Only two others – John Otto in 2004 and Jason Isaac in 2010 – were able to flip a seat by raising less half what their incumbent opponents raised. The other 56 challengers who flipped a seat raised at least half as much as the incumbent or candidate they defeated. Half of those actually out-raised their opponent.
These historical figures are based on the total amount the candidates raised for their respective two-year election cycles, so they include contributions received between July 1 and December 31 of their relevant election years. Obviously, this year’s candidates still have that six-month period to go, and we won’t see updated numbers until October. Therefore, today’s exploration of potentially flippable seats looks at the total contributions raised by the general election candidates through the first three quarters of the election cycle: January 1, 2017 through June 30, 2018.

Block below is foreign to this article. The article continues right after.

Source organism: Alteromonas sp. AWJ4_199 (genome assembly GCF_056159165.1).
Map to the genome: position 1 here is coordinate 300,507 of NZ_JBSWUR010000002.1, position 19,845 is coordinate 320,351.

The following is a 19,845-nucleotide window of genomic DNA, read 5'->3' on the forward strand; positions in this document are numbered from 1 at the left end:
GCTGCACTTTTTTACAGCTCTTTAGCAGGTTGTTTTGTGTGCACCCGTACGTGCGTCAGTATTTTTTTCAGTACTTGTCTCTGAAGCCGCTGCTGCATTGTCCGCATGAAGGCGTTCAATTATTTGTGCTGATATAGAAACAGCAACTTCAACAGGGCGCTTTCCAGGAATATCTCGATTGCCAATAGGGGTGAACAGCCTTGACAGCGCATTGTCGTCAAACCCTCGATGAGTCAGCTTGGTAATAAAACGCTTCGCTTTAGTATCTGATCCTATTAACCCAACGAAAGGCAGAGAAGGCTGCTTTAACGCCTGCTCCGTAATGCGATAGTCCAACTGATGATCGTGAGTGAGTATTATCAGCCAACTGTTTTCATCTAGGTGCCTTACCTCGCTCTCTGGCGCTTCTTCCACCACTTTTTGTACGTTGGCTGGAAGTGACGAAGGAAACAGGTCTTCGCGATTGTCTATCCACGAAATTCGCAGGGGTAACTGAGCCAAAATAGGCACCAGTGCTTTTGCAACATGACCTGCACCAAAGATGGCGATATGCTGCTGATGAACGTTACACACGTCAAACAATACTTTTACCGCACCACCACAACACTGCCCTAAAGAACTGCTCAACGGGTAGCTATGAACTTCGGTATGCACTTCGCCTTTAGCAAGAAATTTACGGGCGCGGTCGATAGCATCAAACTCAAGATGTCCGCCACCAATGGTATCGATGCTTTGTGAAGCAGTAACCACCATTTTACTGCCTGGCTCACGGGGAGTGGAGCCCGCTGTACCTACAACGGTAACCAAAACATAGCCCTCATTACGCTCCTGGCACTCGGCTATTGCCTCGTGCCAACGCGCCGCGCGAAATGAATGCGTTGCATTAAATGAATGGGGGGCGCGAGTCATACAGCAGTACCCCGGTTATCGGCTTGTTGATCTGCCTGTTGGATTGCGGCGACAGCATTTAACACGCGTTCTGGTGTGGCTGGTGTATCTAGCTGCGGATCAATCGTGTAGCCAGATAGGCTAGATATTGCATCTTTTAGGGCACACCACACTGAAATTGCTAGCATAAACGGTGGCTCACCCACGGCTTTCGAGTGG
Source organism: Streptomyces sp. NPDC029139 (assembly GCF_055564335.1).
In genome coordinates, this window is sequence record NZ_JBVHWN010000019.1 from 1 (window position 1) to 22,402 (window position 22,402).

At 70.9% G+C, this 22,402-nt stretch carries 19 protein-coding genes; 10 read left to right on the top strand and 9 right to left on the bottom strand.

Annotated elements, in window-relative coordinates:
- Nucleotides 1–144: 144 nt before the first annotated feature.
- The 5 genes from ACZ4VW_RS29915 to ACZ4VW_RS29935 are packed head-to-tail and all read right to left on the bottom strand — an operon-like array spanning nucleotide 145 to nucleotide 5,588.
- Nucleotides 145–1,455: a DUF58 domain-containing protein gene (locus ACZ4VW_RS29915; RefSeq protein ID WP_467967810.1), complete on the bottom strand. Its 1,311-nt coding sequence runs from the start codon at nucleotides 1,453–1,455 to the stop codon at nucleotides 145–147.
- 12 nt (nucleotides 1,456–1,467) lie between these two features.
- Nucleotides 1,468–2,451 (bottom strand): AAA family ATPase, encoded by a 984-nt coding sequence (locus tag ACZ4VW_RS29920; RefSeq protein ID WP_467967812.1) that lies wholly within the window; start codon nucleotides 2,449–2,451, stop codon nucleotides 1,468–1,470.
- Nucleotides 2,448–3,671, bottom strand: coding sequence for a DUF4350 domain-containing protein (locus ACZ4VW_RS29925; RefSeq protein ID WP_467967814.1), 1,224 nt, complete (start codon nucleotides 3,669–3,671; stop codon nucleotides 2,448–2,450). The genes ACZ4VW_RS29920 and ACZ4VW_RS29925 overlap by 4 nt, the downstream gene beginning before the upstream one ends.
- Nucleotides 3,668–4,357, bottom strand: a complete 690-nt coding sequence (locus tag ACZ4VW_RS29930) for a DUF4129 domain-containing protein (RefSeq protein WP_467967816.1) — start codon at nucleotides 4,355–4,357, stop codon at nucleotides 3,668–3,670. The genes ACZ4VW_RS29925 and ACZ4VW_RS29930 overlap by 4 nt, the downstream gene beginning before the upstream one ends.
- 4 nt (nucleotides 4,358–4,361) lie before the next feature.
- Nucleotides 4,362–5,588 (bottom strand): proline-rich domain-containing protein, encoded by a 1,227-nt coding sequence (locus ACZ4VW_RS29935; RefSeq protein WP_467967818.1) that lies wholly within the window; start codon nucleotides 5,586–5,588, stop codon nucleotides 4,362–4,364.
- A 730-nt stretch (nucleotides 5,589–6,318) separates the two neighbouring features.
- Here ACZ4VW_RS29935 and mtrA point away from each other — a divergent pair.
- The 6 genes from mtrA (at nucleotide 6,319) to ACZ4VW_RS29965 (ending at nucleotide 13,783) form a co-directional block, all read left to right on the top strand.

Interestingly, about half of the districts we’ve seen in our past two explorations of districts that may be in play (bluer than state as a whole, 2016 presidential vote) are not on this list, and half of the districts on this list do not appear on either of those lists. This suggests either a disconnect between money and opportunity, or an expansion of opportunity where history suggests it does not exist. Of course, it could also simply be the result of a number of candidates, particularly legislative incumbents, not yet entering “general election mode” yet.
So far this election cycle, five Democratic general election challengers have out-raised their Republican opponents:
- HD115: Julie Johnson with $467K, 287% more than Rep. Matt Rinaldi’s $162K